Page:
Rucha at MoMA

Ed Ruscha, OOF (1962). Photo by Denis Doorly. Courtesy of the Museum of Modern Art and the Artist

The exhibition Ed Ruscha / Now Then at the Museum of Modern Art in New York showcases Ruscha’s transformative journey in the realm of American art, as he explores diverse mediums and maintains his timeless artistic temperament.

With over 200 pieces, including elegantly crafted paintings, drawings, prints, artist’s books, films, and installations, the exhibition is a comprehensive exploration of an artist whose subversion remains as relevant today as it was in the past.

Born in Omaha in 1937, Ruscha moved to Oklahoma at an early age and later ventured to Los Angeles in 1956. There, he immersed himself in commercial art classes at the Chouinard Art Institute, working various odd jobs to sustain himself. His early experiences left an indelible mark on his art, evident throughout this retrospective.

In 1961, Ed Ruscha found himself in the sprawling Governor Clinton Hotel in New York, waiting for his departure to Europe alongside his mother and younger brother, Paul. At just 23 years old, Ruscha sketched an idea on hotel stationery, which eventually became the foundation for his iconic painting of the 20th Century Fox trademark.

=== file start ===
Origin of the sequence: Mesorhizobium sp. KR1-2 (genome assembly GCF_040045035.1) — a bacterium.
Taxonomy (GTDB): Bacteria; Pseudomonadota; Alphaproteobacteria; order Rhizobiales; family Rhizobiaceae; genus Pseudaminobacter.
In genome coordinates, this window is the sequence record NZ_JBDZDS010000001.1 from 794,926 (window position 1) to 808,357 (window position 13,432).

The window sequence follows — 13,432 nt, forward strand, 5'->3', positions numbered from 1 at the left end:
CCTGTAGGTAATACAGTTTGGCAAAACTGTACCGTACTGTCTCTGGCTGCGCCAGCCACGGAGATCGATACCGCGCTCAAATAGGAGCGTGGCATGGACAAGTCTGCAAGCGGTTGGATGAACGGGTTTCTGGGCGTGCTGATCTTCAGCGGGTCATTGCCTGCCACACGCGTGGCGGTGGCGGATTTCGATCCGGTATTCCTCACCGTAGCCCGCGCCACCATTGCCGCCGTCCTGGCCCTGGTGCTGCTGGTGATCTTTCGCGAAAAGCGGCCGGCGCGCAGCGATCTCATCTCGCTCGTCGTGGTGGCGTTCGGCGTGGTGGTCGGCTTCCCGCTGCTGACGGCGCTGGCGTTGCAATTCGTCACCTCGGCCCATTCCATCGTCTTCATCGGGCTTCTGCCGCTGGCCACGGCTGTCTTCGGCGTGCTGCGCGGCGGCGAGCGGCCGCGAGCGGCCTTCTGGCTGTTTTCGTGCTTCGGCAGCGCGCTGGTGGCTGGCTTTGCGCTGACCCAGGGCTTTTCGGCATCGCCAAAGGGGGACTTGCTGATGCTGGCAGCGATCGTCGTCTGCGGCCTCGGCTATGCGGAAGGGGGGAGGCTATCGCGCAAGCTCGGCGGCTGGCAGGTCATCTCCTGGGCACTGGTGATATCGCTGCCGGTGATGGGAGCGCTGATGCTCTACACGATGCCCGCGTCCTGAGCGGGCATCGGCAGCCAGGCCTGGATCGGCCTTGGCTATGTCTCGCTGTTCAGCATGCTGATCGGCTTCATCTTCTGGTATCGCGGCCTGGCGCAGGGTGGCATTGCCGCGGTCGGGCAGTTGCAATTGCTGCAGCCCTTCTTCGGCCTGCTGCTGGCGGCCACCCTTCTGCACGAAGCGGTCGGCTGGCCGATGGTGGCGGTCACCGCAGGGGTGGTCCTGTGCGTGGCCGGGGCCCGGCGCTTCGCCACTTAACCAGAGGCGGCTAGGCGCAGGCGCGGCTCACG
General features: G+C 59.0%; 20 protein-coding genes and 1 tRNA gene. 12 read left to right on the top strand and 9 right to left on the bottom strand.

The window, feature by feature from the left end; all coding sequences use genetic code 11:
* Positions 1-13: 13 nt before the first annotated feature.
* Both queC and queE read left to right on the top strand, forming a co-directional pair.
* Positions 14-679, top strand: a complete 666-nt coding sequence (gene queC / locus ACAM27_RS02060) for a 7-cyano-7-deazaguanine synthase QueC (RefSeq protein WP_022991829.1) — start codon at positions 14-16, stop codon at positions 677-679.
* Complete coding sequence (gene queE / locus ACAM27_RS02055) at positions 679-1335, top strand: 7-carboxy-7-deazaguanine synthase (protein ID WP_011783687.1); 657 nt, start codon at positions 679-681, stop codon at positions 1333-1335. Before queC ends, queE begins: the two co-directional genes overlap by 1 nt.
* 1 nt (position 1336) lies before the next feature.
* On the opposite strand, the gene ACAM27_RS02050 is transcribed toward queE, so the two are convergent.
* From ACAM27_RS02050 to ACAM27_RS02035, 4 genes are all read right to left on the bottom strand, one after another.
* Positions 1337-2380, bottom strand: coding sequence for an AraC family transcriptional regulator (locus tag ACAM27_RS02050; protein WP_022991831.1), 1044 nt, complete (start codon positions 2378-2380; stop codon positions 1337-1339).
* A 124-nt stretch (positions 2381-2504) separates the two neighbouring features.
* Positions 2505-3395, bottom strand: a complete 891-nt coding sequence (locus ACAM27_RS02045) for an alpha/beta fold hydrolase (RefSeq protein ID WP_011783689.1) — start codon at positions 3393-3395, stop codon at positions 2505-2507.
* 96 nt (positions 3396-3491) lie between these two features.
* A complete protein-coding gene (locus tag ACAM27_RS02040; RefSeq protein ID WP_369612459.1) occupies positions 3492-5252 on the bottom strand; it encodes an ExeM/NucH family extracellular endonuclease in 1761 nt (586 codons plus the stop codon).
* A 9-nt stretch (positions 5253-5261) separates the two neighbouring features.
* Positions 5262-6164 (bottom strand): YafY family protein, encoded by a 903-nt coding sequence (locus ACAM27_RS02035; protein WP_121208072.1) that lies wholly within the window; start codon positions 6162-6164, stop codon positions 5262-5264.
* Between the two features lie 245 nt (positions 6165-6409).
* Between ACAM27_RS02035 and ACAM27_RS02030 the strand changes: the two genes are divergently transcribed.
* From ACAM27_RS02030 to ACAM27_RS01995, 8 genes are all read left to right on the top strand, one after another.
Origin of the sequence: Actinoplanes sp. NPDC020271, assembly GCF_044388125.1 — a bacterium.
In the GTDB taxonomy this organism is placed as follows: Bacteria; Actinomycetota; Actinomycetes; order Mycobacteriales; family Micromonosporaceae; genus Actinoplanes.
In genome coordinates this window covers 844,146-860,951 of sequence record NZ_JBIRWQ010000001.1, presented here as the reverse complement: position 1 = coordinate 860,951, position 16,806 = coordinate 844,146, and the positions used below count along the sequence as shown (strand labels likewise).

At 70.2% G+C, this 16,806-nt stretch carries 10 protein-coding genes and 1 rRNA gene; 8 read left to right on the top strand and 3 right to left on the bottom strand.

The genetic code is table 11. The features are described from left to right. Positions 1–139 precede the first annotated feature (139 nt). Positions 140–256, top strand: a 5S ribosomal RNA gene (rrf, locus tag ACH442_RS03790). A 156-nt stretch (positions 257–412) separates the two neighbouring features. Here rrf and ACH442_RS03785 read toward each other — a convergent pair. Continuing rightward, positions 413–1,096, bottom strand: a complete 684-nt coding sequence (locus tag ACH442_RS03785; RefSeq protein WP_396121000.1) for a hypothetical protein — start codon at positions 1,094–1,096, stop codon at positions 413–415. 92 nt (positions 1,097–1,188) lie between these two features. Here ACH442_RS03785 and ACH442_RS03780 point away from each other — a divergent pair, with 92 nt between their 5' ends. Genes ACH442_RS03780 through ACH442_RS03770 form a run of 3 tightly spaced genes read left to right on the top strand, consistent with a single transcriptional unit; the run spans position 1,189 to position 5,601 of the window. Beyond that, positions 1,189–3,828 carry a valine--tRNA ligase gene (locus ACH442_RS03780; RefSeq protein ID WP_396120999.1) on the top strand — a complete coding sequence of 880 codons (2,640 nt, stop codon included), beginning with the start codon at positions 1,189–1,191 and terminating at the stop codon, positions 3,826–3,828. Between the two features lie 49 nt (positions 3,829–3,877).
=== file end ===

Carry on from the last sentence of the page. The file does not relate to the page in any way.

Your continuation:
Ruscha’s breakthrough into the art scene occurred with his inclusion in the Pasadena Art Museum’s “New Painting of Common Objects” in 1962 and his first solo show at Ferus Gallery in 1963, featuring striking works like “Trademark with Eight Spotlights” and the iconic “OOF.”

Ruscha’s artistic journey continued with his creation of “artist’s books,” starting with “Twentysix Gasoline Stations.” These publications featured minimally captioned black-and-white photographs of gasoline stations and other mundane subjects, characterized by Ruscha’s unique “real estate dumb” style.

His artistic evolution extended beyond these books, culminating in expansive word paintings like “Friction and Wear” (1983) and “Pay Nothing Until April” (2003), which captivate viewers with their visual appeal and playful essence.

As the exhibition nears its conclusion, it features two colossal 28-foot-wide paintings, “Azteca / Azteca in Decline” (2007), depicting collapsed banners. Ruscha’s artistic vitality remains unwavering, reminiscent of a traveler who has just arrived from 1950s Oklahoma, eager to paint the unique facets of the world around him.

Curated by Christophe Cherix, Ana Torok, and Kiko Aebi, Ed Ruscha / Now Then is on display at the Museum of Modern Art through January 13, 2024.

Featured Image: Ed Ruscha, OOF (1962). Photo by Denis Doorly. Courtesy of the Museum of Modern Art and the Artist


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